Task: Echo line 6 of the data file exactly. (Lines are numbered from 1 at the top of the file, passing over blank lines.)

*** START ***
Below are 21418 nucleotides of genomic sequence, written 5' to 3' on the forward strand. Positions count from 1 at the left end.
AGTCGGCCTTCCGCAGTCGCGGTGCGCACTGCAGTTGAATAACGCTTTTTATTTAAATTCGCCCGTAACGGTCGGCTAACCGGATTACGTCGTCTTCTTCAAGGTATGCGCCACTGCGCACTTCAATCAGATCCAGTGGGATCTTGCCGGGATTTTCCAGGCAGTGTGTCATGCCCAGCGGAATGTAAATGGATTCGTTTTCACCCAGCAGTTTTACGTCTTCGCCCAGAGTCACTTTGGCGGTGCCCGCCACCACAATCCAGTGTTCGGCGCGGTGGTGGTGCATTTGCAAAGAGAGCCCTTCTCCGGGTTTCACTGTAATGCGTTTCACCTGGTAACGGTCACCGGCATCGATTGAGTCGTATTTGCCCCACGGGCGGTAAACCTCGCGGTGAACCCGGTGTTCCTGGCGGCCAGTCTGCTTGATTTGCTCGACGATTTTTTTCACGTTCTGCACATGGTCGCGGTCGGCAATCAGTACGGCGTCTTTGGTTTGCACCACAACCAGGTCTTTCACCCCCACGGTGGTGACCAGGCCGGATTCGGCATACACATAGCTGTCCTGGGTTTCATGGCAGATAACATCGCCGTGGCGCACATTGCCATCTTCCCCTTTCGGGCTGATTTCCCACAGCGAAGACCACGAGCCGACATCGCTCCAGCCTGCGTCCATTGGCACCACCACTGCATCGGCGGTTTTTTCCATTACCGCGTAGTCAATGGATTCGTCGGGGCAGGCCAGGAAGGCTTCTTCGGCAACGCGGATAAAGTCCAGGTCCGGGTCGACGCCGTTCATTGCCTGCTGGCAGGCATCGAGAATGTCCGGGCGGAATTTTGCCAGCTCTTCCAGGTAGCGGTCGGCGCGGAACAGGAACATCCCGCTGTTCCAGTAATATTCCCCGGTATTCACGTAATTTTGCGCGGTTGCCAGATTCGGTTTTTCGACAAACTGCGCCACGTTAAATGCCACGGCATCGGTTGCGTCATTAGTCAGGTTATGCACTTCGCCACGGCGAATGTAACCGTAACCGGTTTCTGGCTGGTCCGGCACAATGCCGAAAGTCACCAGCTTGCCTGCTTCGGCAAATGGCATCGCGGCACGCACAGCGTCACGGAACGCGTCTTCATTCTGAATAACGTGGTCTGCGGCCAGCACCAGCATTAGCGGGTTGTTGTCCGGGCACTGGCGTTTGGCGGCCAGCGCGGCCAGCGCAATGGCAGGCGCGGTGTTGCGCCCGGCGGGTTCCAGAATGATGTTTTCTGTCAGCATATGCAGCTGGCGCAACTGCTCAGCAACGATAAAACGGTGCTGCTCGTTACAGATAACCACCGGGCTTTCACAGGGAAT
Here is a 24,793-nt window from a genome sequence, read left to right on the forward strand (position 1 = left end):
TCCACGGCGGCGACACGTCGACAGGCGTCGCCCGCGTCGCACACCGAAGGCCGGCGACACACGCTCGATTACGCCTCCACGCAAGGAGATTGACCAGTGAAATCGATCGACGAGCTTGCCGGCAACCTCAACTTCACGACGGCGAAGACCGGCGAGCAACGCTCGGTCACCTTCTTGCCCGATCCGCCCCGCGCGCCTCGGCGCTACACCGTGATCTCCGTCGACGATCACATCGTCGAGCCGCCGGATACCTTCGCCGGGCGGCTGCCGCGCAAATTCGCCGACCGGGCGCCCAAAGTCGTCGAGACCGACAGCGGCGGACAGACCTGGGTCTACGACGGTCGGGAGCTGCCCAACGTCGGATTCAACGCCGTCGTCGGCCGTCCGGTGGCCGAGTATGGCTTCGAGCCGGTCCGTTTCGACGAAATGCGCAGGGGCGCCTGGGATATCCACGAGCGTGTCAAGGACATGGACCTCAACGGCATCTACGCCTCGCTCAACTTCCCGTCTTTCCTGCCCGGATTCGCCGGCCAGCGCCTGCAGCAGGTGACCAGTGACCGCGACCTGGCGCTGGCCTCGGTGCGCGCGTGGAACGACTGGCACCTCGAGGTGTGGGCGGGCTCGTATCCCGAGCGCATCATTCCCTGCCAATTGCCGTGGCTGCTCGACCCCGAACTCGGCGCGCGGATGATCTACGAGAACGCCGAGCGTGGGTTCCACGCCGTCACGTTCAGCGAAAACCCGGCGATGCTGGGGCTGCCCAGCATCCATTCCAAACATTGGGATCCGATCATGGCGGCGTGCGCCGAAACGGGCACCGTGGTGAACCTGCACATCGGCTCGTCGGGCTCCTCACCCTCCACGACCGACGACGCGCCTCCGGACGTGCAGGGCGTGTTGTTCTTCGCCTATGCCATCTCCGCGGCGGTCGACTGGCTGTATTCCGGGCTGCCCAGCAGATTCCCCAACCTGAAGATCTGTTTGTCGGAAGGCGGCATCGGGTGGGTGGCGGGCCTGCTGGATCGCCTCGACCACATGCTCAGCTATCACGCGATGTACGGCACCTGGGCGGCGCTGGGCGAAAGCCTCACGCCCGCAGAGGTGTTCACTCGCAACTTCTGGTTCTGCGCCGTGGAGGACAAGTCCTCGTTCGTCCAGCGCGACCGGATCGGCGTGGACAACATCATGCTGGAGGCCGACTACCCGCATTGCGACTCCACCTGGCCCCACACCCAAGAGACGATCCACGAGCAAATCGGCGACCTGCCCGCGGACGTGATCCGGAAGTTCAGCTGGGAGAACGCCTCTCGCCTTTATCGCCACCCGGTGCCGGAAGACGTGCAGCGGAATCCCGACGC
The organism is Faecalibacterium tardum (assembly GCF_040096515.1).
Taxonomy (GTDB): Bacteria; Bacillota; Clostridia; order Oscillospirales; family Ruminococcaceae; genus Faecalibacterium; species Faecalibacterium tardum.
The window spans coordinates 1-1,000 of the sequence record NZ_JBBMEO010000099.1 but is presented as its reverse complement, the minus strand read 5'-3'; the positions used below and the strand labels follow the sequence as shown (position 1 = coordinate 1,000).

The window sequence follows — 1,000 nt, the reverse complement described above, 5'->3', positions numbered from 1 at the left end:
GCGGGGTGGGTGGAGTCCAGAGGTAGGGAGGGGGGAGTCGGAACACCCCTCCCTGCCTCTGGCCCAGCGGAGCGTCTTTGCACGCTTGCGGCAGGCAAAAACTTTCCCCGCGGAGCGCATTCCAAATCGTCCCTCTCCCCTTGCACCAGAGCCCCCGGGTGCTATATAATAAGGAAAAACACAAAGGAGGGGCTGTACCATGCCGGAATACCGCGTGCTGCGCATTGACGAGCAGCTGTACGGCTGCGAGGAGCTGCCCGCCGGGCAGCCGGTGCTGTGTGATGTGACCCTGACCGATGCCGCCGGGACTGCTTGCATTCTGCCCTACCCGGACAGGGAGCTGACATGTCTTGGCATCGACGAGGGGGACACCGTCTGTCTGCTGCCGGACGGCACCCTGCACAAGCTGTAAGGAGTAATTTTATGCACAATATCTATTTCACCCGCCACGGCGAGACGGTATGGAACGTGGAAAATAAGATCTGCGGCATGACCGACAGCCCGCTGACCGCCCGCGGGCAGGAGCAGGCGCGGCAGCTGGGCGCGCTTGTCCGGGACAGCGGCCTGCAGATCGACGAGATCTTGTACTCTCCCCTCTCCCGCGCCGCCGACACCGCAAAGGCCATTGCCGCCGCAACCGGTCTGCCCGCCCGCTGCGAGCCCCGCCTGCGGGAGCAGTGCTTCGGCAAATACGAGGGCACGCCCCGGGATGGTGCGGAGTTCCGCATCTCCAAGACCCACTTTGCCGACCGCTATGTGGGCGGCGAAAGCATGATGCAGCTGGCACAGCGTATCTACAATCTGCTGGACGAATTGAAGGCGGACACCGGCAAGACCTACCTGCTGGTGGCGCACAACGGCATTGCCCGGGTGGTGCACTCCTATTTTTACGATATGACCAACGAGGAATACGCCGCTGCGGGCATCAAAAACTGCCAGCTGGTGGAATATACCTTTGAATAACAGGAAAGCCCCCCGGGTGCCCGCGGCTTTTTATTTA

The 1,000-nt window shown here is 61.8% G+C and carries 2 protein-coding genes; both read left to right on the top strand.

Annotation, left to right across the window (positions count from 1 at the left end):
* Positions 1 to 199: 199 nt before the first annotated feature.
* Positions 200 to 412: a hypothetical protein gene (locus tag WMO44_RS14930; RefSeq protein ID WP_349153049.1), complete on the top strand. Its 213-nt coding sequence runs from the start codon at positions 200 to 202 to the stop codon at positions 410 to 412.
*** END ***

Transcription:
Taxonomy (GTDB): Bacteria; Bacillota; Clostridia; order Oscillospirales; family Ruminococcaceae; genus Faecalibacterium; species Faecalibacterium tardum.